The defamation lawsuit filed against Fox News might open a Pandora’s box of media scrutiny in the United States. Academics fear it could start new lawsuits calling other media organizations’ integrity and editorial decision-making processes into question.
At first sight, the much-talked-about $1.6 billion case appears to be all about money. Voting technology provider Dominion insists that conservative Fox News knowingly spread conspiracy theories about its voting machines. Dominion claims this destroyed its reputation. The trial is scheduled to begin in mid-April.
“Fox News lied and they will lose, I’m sure about that,” says Professor of Emerging Media Mark Neuzil. He was speaking to WPI fellows at the University of St. Thomas in St. Paul, MN.
The original lie traces back to former President Donald Trump. In 2020, he claimed Dominion’s failing technology contributed to his loss in the presidential elections.
Hosts and executives at Fox knew Trump’s claim was untrue. Still, the channel repeated his unfounded allegations in a bid to boost its ratings and head off competition from other conservative media outlets, like Newsmax and One America News Network.
How do we know that Fox News intentionally spread lies?
At the heart of the case is some unprecedented “smoking gun” evidence: private texts, emails and chats among Fox employees openly saying they knew Trump was lying. The communication was published after a judge ordered Fox to file internal documents from 2016 to 2022.
Academics believe the case could inspire other companies to file similar defamation lawsuits against media organizations in the U.S. A trend like that could, in turn, lead to journalists censoring themselves in editorial decision-making processes.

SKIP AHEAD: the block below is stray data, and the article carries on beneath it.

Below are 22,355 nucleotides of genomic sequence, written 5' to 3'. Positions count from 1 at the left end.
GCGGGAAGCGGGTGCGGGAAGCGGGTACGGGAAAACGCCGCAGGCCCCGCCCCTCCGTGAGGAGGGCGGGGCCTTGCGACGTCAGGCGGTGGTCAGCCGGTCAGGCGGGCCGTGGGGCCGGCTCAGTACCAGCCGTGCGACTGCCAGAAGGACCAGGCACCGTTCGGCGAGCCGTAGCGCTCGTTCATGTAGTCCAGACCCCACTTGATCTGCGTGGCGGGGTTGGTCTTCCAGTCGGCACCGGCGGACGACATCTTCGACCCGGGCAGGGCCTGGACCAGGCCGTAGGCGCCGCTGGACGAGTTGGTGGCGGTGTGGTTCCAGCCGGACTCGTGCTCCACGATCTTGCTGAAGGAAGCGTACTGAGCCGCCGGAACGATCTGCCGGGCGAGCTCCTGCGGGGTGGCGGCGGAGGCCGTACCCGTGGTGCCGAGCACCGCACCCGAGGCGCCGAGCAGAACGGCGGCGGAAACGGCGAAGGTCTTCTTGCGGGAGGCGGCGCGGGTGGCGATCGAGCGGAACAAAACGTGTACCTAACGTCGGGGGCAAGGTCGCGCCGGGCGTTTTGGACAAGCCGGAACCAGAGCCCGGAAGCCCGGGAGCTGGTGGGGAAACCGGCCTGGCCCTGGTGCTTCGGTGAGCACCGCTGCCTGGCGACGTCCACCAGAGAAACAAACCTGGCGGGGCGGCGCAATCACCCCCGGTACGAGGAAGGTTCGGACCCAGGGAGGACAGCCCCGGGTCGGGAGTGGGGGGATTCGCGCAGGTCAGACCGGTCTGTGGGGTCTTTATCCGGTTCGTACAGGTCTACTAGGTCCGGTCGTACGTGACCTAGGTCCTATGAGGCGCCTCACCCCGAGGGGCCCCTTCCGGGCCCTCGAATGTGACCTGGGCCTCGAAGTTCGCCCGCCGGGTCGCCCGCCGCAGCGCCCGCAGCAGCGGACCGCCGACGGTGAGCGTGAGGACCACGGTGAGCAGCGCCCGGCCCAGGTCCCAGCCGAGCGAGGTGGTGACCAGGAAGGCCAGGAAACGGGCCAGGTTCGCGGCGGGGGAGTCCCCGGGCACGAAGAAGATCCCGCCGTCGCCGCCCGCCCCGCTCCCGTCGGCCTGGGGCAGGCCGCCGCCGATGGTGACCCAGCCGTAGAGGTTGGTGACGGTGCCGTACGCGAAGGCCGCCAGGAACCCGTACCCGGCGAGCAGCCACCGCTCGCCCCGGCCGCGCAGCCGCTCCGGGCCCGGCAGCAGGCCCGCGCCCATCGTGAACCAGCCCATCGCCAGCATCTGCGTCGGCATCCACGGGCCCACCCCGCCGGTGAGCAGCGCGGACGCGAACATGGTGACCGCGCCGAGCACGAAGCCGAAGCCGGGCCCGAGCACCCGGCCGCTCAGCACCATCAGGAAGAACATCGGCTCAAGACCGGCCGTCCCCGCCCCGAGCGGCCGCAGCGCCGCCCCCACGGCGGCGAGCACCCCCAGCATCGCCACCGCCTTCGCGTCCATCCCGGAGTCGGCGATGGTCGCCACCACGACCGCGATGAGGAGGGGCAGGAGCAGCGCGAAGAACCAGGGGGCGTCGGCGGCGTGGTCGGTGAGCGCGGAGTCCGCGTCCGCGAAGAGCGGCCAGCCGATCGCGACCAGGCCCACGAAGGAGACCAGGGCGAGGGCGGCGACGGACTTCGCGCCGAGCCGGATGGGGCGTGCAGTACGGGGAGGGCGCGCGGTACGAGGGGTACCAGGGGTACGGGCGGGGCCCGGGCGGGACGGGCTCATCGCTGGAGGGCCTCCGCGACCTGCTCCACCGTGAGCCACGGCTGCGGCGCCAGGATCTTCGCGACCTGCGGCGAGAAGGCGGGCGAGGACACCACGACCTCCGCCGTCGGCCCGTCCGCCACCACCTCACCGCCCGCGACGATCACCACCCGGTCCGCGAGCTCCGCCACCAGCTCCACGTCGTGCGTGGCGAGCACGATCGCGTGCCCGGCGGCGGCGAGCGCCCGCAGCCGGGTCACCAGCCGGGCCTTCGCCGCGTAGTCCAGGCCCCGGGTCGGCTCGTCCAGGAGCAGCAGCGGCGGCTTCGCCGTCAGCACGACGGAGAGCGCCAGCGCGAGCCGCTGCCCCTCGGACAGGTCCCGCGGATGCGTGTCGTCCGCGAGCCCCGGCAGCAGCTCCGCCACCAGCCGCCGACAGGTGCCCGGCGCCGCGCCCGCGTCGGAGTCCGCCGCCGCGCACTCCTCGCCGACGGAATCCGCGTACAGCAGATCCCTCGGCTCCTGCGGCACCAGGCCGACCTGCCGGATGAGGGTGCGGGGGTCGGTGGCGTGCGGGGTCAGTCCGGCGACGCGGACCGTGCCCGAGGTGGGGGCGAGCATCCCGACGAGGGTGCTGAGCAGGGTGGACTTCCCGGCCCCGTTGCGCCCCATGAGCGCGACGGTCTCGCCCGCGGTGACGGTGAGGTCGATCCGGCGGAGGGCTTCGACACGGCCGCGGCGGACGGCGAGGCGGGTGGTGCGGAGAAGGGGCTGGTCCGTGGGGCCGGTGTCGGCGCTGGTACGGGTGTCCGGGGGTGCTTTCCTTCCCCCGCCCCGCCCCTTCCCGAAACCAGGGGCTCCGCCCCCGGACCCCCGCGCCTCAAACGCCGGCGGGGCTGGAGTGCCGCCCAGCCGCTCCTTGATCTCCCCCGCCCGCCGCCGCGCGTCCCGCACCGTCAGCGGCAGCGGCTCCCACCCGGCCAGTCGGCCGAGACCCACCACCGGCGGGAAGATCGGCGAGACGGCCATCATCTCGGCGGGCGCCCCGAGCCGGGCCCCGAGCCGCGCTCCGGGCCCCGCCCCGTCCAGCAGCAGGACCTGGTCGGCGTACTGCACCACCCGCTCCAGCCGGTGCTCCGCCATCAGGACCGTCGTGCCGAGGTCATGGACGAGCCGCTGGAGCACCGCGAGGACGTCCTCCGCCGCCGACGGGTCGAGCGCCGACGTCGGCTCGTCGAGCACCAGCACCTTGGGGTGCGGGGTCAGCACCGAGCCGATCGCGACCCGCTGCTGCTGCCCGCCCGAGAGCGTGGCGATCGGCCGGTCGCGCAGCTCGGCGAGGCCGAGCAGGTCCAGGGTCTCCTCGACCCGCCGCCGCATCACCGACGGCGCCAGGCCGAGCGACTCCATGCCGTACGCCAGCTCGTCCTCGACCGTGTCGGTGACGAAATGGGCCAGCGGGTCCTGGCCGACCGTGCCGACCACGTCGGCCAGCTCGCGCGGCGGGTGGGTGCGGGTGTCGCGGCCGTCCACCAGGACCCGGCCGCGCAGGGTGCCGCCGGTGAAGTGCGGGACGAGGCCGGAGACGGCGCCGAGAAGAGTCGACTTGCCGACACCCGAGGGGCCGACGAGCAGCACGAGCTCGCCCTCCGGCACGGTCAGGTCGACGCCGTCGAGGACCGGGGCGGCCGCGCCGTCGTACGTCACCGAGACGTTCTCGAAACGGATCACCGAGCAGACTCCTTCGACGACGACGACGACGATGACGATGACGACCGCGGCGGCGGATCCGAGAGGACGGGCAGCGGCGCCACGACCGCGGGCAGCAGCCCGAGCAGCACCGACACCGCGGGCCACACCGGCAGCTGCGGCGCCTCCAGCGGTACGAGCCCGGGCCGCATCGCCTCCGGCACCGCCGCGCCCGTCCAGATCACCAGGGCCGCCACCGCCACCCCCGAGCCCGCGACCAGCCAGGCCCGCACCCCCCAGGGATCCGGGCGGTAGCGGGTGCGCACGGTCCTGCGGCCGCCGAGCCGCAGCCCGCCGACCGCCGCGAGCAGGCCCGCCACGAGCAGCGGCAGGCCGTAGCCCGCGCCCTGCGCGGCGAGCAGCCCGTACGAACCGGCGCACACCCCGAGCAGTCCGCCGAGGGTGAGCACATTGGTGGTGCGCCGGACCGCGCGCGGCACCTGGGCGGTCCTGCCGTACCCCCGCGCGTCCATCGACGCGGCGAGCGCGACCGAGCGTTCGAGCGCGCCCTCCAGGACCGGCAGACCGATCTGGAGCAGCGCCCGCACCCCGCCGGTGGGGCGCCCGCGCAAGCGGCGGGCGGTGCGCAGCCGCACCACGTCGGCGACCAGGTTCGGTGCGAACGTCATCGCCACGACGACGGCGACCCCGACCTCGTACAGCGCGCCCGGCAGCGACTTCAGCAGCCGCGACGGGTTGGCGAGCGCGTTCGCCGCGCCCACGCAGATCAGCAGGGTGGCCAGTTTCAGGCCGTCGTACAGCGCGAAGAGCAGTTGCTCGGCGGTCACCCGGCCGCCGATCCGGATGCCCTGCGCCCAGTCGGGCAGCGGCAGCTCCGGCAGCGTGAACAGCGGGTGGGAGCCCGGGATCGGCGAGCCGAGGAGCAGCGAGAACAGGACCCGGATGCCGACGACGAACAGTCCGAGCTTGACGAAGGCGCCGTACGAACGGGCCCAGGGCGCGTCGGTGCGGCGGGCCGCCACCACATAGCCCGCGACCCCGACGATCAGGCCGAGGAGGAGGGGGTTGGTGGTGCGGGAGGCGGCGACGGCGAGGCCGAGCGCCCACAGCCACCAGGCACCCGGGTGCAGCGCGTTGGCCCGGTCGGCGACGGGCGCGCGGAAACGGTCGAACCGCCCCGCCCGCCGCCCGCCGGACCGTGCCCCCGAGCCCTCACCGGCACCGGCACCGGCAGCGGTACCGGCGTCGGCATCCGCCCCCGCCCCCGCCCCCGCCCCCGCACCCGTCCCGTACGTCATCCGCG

“If someone in the newsroom writes in an internal chat that a story contains a lie, then that comment could be pointed out later,” Neuzil says. ”This could expose the organization to paying damages if someone filed a lawsuit and that communication was published.”
Media Law Professor Jane Kirtley, University of Minnesota, voiced a similar concern in a recent interview for NPR.
Rob Hubbard, President at Hubbard Broadcasting, doesn’t think the Dominion case will have effects on his media organization. (Photo: Alexander Uggla)
However, journalists at some major media in the Twin Cities don’t agree. They distance themselves from Fox News, holding that it does not represent U.S news media in general.
“I actually don’t believe other media, like us, will be affected,” says reporter Regina Medina at Minnesota Public Radio News. ”We don’t lie to our listeners just to keep our viewers and revenues. We work differently than Fox News.”
Rob Hubbard, President at Hubbard Broadcasting, also says the Dominion case won’t have effects outside Fox News.
“For me, Fox is all about opinions and comments,” he says. ”It has very little to do with real news journalism. I don’t think this case is such a big deal [for other news media].”